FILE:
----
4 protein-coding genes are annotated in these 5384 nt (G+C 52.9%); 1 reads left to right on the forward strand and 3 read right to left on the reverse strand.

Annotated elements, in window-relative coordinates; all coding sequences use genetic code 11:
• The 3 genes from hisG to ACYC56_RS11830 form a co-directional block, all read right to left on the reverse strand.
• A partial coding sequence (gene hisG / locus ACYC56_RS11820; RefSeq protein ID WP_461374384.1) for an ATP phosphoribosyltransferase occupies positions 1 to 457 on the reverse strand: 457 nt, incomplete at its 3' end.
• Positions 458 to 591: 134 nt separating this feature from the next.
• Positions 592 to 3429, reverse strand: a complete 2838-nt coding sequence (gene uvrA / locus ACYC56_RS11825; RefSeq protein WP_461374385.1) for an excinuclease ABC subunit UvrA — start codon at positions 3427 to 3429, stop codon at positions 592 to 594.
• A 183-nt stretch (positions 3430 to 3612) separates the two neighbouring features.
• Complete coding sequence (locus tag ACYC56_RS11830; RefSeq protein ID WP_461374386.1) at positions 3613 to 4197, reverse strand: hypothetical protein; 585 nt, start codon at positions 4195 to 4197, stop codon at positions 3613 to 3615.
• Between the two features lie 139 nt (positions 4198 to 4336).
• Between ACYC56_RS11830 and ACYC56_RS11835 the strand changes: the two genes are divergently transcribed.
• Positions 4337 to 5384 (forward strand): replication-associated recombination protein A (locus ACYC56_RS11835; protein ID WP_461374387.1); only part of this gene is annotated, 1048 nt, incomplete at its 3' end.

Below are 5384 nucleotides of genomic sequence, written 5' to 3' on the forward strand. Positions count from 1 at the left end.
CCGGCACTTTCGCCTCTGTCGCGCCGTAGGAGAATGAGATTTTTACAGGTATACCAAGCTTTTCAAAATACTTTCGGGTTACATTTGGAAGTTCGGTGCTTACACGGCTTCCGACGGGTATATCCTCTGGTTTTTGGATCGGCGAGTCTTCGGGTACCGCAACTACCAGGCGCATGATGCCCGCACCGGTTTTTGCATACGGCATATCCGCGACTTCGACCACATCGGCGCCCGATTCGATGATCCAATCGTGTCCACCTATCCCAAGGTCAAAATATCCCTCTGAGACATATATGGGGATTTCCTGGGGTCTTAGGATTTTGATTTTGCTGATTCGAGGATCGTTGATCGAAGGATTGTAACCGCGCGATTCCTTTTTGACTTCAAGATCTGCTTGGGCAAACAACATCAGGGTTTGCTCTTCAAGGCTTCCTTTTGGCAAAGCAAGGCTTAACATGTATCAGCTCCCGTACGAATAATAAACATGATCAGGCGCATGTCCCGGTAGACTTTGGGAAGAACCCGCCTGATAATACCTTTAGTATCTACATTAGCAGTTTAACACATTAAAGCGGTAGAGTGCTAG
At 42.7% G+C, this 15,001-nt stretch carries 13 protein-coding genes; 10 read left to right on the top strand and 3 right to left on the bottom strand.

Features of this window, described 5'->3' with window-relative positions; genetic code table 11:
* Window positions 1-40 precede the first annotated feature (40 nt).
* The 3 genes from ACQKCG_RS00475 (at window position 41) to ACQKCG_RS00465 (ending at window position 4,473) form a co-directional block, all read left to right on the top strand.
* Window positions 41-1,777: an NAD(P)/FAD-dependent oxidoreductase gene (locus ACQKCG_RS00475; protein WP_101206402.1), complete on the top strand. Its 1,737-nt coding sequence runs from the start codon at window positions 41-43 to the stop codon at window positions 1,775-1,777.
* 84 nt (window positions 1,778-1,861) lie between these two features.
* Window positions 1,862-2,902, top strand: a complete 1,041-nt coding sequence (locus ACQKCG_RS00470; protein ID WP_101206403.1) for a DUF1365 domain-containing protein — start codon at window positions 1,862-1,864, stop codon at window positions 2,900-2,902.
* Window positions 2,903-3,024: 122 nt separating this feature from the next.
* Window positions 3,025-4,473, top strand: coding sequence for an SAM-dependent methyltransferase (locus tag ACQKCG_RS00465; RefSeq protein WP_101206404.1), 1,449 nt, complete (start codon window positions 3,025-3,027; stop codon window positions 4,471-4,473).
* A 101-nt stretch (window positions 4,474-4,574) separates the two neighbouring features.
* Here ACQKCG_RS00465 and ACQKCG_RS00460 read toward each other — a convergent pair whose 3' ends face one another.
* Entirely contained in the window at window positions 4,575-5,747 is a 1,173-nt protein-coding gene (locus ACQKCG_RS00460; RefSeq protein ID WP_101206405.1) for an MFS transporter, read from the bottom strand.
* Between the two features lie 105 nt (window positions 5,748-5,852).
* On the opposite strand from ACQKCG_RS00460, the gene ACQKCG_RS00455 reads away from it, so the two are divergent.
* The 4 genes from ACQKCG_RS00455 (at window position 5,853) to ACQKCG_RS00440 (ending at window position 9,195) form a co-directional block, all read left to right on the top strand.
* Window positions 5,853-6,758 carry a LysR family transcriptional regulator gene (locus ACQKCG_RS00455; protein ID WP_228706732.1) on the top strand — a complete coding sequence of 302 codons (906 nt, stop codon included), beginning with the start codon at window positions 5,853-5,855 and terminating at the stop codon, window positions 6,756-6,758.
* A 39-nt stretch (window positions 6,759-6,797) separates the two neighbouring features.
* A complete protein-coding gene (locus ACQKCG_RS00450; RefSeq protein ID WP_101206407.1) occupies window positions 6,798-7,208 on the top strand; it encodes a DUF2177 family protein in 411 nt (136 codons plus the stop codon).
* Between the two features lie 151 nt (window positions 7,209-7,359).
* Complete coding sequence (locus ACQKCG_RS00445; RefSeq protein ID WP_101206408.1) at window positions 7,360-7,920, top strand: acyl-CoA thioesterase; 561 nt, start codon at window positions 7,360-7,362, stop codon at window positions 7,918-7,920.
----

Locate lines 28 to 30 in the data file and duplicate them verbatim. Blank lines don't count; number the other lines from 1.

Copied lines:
* The 4 genes from ACQKCG_RS00455 (at window position 5,853) to ACQKCG_RS00440 (ending at window position 9,195) form a co-directional block, all read left to right on the top strand.
* Window positions 5,853-6,758 carry a LysR family transcriptional regulator gene (locus ACQKCG_RS00455; protein ID WP_228706732.1) on the top strand — a complete coding sequence of 302 codons (906 nt, stop codon included), beginning with the start codon at window positions 5,853-5,855 and terminating at the stop codon, window positions 6,756-6,758.
* A 39-nt stretch (window positions 6,759-6,797) separates the two neighbouring features.